Houseplant: Expert warns plant myth can result in ‘root rot’ – have you bought into it?

Houseplants: Experts explain why leaves might be falling off

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Houseplants are an easy way to bring the outdoors into your property, with little effort required to keep indoor plants thriving. While houseplants are often easier to care for than garden plants, they can come with issues of their own – root rot being one of them. Speaking to, Jo Lambell, founder of Beards & Daisies, shared myths to watch out for when caring for common houseplants.

Common houseplants can include Snakes Plant, Devil’s Ivy and the Swiss cheese Plant.

Jo explained that one of the worst myths when it comes to houseplants is that “plants grow bigger in bigger pots”.

She said: “Of course, when the time comes to repot your plant (during growing season and when the roots are visibly poking out their current pot), it makes sense to size up a pot size. 

“However, selecting a pot that is significantly bigger than the previous one can overwhelm your plant.”

Always start in a small pot then size up slowly.

Giving your houseplants room to grow while keeping them in a suitably sized pot is key to the wellbeing of your indoor evergreens and succulents.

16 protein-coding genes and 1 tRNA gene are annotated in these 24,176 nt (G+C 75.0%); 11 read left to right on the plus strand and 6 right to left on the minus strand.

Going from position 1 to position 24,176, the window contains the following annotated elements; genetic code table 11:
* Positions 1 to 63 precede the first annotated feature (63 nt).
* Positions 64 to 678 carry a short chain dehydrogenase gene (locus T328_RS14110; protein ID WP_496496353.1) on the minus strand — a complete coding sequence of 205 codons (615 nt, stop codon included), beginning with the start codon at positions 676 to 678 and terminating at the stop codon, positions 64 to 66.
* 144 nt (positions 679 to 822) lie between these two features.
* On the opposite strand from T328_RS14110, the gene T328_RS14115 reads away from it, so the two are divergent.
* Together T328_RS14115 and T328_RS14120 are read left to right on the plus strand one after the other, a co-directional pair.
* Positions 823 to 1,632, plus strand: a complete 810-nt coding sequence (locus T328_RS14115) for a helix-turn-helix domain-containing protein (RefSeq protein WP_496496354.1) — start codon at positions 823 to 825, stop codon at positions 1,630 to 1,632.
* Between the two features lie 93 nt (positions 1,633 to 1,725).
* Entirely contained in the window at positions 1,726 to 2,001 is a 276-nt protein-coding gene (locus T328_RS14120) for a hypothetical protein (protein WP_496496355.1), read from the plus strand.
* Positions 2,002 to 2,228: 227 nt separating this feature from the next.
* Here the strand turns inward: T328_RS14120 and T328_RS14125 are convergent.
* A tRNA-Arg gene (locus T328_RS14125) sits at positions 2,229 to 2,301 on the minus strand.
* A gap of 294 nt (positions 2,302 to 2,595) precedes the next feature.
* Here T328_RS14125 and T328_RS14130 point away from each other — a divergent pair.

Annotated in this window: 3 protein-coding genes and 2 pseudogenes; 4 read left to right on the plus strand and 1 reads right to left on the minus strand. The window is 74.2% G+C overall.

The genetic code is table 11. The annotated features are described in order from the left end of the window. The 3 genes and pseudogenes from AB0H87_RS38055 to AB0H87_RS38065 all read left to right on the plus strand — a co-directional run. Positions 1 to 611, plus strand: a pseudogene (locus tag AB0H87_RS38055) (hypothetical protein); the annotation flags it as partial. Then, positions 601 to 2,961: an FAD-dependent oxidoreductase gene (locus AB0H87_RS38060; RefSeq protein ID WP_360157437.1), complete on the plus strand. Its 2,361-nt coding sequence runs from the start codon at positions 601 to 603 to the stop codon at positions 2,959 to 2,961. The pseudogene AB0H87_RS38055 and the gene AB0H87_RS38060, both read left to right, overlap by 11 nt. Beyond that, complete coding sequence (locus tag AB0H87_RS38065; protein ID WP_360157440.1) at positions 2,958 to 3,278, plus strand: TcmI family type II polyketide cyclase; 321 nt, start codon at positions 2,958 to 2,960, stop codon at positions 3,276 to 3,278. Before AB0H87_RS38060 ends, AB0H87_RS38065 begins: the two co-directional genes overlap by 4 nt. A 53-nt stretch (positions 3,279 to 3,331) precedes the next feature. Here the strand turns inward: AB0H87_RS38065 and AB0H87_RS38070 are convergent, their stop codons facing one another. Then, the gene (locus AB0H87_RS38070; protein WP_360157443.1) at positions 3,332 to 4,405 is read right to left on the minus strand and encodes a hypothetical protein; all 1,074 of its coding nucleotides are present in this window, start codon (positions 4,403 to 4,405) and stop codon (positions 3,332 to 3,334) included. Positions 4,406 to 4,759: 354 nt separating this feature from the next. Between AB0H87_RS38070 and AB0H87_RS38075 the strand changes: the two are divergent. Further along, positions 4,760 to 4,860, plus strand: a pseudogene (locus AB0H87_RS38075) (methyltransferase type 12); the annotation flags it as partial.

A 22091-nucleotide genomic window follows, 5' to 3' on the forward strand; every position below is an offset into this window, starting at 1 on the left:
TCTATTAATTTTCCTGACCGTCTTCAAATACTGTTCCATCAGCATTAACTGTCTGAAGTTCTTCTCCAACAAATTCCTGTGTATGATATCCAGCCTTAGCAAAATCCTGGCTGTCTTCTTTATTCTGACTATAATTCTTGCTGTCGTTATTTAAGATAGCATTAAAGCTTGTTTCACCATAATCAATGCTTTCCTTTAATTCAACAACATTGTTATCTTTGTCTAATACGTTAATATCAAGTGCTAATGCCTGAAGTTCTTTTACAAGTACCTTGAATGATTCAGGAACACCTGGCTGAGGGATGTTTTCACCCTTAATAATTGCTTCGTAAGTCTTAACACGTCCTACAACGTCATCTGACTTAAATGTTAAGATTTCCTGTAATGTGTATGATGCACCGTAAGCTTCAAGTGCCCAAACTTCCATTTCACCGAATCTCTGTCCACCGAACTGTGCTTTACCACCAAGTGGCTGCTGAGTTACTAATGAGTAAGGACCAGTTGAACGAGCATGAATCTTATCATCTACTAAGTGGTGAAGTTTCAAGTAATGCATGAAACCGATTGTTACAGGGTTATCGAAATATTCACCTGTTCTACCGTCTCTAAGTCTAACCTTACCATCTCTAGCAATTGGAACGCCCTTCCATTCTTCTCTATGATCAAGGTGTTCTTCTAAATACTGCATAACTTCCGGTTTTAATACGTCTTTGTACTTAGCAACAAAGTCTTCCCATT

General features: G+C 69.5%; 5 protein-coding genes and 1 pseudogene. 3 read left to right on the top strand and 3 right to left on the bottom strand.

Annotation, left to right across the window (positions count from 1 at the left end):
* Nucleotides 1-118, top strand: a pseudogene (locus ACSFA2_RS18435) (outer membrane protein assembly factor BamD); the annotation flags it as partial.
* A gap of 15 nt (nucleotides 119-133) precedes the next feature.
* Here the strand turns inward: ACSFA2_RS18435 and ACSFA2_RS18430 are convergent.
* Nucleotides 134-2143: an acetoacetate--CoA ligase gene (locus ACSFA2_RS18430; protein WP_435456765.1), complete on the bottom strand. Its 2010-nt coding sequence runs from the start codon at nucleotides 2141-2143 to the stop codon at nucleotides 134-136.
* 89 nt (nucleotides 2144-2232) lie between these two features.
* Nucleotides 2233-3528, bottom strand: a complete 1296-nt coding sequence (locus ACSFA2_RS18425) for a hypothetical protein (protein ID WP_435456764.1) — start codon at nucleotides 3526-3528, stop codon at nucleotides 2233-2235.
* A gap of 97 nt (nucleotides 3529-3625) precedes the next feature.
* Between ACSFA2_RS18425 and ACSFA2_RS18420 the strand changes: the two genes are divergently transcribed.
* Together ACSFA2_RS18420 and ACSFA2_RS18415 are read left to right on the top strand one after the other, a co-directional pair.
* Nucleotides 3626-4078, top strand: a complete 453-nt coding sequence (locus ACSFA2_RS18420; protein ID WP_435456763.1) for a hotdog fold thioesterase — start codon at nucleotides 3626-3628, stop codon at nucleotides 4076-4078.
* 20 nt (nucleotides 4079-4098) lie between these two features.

Using a pot that is too large will hold too much water in the soil and lead to mould growth, rotting and root diseases as the water lies stagnant in the soil.

Jo explained how overpotting can lead to “root rot”.

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She said: “If there’s too much soil, this will surround the roots – and when you water the plant, this soil can stay wet resulting in root rot.”

A way to diagnose root rot is to pull the plant out of its pot.

If the roots are dark in colour and are mushy, it’s likely the plant has root rot.

Other signs of root rot can include leaves starting to droop and flowers beginning to drop off.

Root rot is mainly caused by overwatering plants.

Leaving them standing in too much water for long periods of time can lead to root rot.

If the pot being used is too big, the soil will hold too much water and suffocate the roots.

Using a pot with drainage holes is a great alternative.

Repot into a smaller container if the soil is too wet.

Beards & Daisies is home to the largest collection of indoor houseplants in the UK.

They bring together a carefully curated selection of indoor houseplants, featuring some lesser spotted varieties that you might not find in your local garden centre.

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